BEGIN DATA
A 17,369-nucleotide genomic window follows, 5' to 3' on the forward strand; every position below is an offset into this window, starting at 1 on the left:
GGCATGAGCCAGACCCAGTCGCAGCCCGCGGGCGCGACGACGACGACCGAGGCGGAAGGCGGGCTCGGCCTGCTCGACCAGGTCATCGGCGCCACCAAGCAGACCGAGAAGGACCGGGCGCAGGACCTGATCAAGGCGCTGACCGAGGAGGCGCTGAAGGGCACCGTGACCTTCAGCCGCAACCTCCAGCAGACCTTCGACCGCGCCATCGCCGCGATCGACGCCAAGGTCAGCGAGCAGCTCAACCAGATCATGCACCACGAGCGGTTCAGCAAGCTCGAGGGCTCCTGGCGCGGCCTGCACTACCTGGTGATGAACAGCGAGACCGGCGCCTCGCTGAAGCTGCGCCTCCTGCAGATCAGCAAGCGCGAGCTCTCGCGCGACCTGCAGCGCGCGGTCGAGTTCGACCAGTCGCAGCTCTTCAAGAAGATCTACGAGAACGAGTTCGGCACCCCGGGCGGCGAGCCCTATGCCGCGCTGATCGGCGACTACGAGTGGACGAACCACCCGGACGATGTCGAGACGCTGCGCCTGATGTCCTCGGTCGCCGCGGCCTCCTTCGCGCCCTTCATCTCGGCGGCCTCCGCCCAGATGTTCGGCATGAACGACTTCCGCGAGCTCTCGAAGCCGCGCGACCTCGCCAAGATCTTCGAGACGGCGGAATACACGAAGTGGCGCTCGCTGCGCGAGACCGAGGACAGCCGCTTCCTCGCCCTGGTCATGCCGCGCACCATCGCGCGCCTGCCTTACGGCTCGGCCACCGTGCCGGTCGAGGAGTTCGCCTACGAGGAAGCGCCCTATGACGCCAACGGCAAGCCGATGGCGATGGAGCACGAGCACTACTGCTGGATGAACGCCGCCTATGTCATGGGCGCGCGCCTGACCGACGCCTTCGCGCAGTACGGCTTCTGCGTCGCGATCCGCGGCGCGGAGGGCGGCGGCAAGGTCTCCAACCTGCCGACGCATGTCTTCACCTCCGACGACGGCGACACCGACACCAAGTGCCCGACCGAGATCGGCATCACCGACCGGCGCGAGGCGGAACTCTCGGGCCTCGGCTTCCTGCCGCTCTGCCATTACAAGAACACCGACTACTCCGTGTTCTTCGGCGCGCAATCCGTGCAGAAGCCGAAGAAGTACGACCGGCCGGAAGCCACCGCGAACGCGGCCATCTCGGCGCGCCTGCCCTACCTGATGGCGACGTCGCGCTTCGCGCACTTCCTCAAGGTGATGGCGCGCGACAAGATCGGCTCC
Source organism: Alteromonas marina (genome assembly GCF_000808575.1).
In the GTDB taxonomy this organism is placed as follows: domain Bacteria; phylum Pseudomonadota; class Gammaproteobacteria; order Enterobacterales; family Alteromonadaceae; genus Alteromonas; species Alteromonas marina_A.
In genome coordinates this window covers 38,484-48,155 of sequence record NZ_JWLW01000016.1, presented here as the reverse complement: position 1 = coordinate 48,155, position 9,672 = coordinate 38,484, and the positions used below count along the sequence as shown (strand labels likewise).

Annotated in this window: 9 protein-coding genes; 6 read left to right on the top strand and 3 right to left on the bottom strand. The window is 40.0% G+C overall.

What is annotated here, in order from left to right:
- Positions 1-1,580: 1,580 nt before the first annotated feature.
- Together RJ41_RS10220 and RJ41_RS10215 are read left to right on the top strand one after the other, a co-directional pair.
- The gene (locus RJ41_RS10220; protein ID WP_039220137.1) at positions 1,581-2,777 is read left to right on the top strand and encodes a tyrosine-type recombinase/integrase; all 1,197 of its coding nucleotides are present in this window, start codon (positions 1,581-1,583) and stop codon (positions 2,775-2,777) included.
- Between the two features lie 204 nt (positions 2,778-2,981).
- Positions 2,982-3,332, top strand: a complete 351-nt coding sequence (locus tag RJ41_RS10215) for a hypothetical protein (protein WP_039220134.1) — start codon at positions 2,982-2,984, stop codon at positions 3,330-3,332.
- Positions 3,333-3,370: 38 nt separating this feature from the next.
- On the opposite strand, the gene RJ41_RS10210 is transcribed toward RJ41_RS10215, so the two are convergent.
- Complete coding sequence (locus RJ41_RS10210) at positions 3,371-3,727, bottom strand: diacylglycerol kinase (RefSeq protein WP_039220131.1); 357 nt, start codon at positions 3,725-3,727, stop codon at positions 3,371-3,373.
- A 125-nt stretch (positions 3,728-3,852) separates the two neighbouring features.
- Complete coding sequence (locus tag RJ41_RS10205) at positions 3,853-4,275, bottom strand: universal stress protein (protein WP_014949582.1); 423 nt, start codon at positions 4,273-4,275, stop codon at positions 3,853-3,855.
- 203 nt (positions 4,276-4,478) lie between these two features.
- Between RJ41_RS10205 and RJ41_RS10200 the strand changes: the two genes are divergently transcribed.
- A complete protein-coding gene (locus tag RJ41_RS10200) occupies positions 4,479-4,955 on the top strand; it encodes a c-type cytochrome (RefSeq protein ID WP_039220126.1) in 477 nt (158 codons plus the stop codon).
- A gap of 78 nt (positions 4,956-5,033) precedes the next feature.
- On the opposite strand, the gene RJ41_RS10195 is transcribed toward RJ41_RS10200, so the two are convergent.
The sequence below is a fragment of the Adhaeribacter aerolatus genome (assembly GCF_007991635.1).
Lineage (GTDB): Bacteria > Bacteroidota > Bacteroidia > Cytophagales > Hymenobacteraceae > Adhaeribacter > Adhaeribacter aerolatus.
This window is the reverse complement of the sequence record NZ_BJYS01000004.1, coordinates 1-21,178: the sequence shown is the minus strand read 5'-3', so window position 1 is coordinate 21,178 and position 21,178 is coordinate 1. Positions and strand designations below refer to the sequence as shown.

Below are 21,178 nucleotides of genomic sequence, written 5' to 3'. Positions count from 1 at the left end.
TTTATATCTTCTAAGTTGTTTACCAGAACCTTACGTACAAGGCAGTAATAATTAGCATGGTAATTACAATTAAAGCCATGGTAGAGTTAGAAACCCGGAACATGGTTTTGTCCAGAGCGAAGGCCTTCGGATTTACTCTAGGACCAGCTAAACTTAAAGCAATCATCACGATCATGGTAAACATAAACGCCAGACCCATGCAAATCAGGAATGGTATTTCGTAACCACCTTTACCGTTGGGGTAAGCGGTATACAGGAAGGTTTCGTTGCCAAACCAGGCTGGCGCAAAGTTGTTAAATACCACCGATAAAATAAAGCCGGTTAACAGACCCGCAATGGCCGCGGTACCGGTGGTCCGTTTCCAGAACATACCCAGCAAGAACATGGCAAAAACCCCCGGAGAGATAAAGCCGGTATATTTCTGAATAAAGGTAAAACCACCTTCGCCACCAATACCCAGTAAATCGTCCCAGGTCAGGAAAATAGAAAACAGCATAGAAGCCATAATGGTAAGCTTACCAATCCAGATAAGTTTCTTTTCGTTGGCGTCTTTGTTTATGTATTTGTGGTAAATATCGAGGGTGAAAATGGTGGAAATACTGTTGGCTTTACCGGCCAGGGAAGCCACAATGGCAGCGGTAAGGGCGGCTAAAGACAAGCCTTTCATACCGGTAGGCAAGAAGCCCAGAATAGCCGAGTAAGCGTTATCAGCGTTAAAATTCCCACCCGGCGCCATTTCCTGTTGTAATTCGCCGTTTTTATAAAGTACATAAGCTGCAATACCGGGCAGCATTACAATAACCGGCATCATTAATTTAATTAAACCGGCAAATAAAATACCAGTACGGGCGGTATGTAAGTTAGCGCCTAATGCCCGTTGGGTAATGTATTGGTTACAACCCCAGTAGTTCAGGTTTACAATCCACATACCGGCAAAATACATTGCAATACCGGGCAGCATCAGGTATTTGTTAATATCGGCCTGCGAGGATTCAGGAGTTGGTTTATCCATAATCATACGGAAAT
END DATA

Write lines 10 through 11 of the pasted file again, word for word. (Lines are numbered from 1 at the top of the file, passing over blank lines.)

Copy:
- The gene (locus RJ41_RS10220; protein ID WP_039220137.1) at positions 1,581-2,777 is read left to right on the top strand and encodes a tyrosine-type recombinase/integrase; all 1,197 of its coding nucleotides are present in this window, start codon (positions 1,581-1,583) and stop codon (positions 2,775-2,777) included.
- Between the two features lie 204 nt (positions 2,778-2,981).